The scripture passages selected for the lectionary from the New Testament Gospel and the Hebrew Bible don’t always go together very well. But this week, in two stories about healing leprosy, they do:
Naaman, commander of the army of the king of Aram, was a great man and in high favor with his master, because by him the Lord had given victory to Aram. The man, though a mighty warrior, suffered from leprosy. Now the Arameans on one of their raids had taken a young girl captive from the land of Israel, and she served Naaman’s wife. She said to her mistress, “If only my lord were with the prophet who is in Samaria! He would cure him of his leprosy.” So Naaman went in and told his lord just what the girl from the land of Israel had said. And the king of Aram said, “Go then, and I will send along a letter to the king of Israel.” He went, taking with him ten talents of silver, six thousand shekels of gold, and ten sets of garments. He brought the letter to the king of Israel, which read, “When this letter reaches you, know that I have sent to you my servant Naaman, that you may cure him of his leprosy.” When the king of Israel read the letter, he tore his clothes and said, “Am I God, to give death or life, that this man sends word to me to cure a man of his leprosy? Just look and see how he is trying to pick a quarrel with me.” But when Elisha the man of God heard that the king of Israel had torn his clothes, he sent a message to the king, “Why have you torn your clothes? Let him come to me, that he may learn that there is a prophet in Israel.” So Naaman came with his horses and chariots, and halted at the entrance of Elisha’s house. Elisha sent a messenger to him, saying, “Go, wash in the Jordan seven times, and your flesh shall be restored and you shall be clean.” But Naaman became angry and went away, saying, “I thought that for me he would surely come out, and stand and call on the name of the Lord his God, and would wave his hand over the spot, and cure the leprosy! Are not Abana and Pharpar, the rivers of Damascus, better than all the waters of Israel? Could I not wash in them, and be clean?” He turned and went away in a rage. But his servants approached and said to him, “Father, if the prophet had commanded you to do something difficult, would you not have done it? How much more, when all he said to you was, “Wash, and be clean’?” So he went down and immersed himself seven times in the Jordan, according to the word of the man of God; his flesh was restored like the flesh of a young boy, and he was clean. –2 Kings 5:1-14 NRSV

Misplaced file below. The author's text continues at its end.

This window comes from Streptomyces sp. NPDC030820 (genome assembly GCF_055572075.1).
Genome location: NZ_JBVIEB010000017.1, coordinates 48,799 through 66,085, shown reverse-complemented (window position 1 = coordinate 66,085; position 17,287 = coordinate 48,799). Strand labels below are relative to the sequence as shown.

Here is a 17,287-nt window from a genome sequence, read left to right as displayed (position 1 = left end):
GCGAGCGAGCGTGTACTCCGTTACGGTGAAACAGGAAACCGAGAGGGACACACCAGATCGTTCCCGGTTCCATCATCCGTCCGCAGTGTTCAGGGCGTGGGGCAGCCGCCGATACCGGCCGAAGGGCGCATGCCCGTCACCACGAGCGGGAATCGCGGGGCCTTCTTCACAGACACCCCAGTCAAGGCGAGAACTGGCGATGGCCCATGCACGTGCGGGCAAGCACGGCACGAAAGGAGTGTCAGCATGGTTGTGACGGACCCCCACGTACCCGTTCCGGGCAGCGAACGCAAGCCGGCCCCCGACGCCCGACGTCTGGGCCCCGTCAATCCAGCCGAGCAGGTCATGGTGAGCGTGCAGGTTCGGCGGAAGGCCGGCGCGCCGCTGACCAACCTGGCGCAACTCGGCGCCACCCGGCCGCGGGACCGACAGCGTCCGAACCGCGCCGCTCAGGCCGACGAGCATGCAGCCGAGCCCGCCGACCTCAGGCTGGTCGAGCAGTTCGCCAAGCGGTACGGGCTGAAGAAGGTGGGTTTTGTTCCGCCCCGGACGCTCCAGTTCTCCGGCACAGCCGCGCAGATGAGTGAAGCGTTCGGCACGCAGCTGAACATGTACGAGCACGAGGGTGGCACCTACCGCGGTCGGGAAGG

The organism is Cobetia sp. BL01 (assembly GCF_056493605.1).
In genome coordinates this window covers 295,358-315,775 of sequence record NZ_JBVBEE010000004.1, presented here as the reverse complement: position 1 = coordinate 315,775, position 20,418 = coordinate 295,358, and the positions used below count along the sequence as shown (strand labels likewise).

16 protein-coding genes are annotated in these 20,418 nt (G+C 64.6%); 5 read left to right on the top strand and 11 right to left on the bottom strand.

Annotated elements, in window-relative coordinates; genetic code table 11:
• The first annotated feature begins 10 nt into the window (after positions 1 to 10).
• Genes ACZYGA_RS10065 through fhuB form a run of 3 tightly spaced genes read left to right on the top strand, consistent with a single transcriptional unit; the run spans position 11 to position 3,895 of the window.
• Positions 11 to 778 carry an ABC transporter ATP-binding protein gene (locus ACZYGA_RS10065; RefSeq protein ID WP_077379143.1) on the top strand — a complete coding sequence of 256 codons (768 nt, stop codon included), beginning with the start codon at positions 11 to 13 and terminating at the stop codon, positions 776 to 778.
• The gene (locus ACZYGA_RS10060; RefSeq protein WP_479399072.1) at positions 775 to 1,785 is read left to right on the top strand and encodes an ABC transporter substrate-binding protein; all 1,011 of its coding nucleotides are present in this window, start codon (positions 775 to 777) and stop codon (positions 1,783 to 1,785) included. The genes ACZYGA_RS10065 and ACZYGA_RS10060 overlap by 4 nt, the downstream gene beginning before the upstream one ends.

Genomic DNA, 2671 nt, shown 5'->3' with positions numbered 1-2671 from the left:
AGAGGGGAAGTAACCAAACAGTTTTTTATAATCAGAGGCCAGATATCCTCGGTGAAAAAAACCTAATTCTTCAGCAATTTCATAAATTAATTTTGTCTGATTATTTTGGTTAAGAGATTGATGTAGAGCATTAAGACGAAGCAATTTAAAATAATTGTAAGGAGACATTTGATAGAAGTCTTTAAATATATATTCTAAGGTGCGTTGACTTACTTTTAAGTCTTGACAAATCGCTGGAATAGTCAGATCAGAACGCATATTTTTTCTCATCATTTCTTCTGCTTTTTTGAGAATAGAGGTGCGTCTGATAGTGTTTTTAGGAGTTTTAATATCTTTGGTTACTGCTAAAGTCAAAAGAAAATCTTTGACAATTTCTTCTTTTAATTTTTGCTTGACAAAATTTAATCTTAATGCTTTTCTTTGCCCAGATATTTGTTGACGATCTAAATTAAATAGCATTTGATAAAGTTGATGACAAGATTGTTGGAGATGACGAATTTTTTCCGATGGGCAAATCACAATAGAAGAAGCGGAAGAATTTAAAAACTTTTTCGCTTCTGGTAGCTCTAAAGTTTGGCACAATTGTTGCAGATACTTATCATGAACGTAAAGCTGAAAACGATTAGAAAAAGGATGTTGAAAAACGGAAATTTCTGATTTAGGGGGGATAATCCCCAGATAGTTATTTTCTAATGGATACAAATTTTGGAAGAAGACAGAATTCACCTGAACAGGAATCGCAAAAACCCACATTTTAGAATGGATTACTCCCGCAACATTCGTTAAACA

And from Mark’s Gospel account: